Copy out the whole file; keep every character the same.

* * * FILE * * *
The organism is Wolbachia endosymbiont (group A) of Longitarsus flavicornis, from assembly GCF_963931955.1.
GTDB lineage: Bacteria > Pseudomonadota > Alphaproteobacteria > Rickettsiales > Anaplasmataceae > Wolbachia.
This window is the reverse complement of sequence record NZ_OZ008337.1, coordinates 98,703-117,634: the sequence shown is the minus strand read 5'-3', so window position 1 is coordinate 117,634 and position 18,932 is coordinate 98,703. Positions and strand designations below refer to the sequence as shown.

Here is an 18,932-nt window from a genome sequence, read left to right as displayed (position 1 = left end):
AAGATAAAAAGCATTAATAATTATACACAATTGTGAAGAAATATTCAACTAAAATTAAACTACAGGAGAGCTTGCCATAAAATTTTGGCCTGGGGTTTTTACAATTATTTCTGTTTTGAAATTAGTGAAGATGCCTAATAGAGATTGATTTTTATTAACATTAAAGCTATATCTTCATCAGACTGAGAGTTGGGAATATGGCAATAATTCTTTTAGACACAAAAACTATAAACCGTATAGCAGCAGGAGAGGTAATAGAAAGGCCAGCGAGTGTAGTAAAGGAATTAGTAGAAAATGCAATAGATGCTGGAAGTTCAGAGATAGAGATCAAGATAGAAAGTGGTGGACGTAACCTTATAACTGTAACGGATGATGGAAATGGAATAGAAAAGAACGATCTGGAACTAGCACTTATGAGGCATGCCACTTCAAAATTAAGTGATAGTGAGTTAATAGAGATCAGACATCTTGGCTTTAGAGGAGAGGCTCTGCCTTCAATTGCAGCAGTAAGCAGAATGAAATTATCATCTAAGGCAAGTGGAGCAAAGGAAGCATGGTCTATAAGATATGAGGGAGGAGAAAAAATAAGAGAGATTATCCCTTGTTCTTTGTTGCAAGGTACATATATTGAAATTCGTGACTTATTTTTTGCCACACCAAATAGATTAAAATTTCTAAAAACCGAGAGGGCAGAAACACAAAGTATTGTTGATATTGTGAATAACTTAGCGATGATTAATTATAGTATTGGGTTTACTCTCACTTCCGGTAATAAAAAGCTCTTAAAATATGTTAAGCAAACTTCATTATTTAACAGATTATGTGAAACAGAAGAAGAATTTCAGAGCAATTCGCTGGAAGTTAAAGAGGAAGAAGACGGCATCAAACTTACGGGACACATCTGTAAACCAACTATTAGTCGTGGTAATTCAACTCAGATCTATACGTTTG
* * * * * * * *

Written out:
The organism is Wolbachia endosymbiont (group A) of Longitarsus flavicornis, from assembly GCF_963931955.1.
GTDB lineage: Bacteria > Pseudomonadota > Alphaproteobacteria > Rickettsiales > Anaplasmataceae > Wolbachia.
This window is the reverse complement of sequence record NZ_OZ008337.1, coordinates 98,703-117,634: the sequence shown is the minus strand read 5'-3', so window position 1 is coordinate 117,634 and position 18,932 is coordinate 98,703. Positions and strand designations below refer to the sequence as shown.

Here is an 18,932-nt window from a genome sequence, read left to right as displayed (position 1 = left end):
AAGATAAAAAGCATTAATAATTATACACAATTGTGAAGAAATATTCAACTAAAATTAAACTACAGGAGAGCTTGCCATAAAATTTTGGCCTGGGGTTTTTACAATTATTTCTGTTTTGAAATTAGTGAAGATGCCTAATAGAGATTGATTTTTATTAACATTAAAGCTATATCTTCATCAGACTGAGAGTTGGGAATATGGCAATAATTCTTTTAGACACAAAAACTATAAACCGTATAGCAGCAGGAGAGGTAATAGAAAGGCCAGCGAGTGTAGTAAAGGAATTAGTAGAAAATGCAATAGATGCTGGAAGTTCAGAGATAGAGATCAAGATAGAAAGTGGTGGACGTAACCTTATAACTGTAACGGATGATGGAAATGGAATAGAAAAGAACGATCTGGAACTAGCACTTATGAGGCATGCCACTTCAAAATTAAGTGATAGTGAGTTAATAGAGATCAGACATCTTGGCTTTAGAGGAGAGGCTCTGCCTTCAATTGCAGCAGTAAGCAGAATGAAATTATCATCTAAGGCAAGTGGAGCAAAGGAAGCATGGTCTATAAGATATGAGGGAGGAGAAAAAATAAGAGAGATTATCCCTTGTTCTTTGTTGCAAGGTACATATATTGAAATTCGTGACTTATTTTTTGCCACACCAAATAGATTAAAATTTCTAAAAACCGAGAGGGCAGAAACACAAAGTATTGTTGATATTGTGAATAACTTAGCGATGATTAATTATAGTATTGGGTTTACTCTCACTTCCGGTAATAAAAAGCTCTTAAAATATGTTAAGCAAACTTCATTATTTAACAGATTATGTGAAACAGAAGAAGAATTTCAGAGCAATTCGCTGGAAGTTAAAGAGGAAGAAGACGGCATCAAACTTACGGGACACATCTGTAAACCAACTATTAGTCGTGGTAATTCAACTCAGATCTATACGTTTG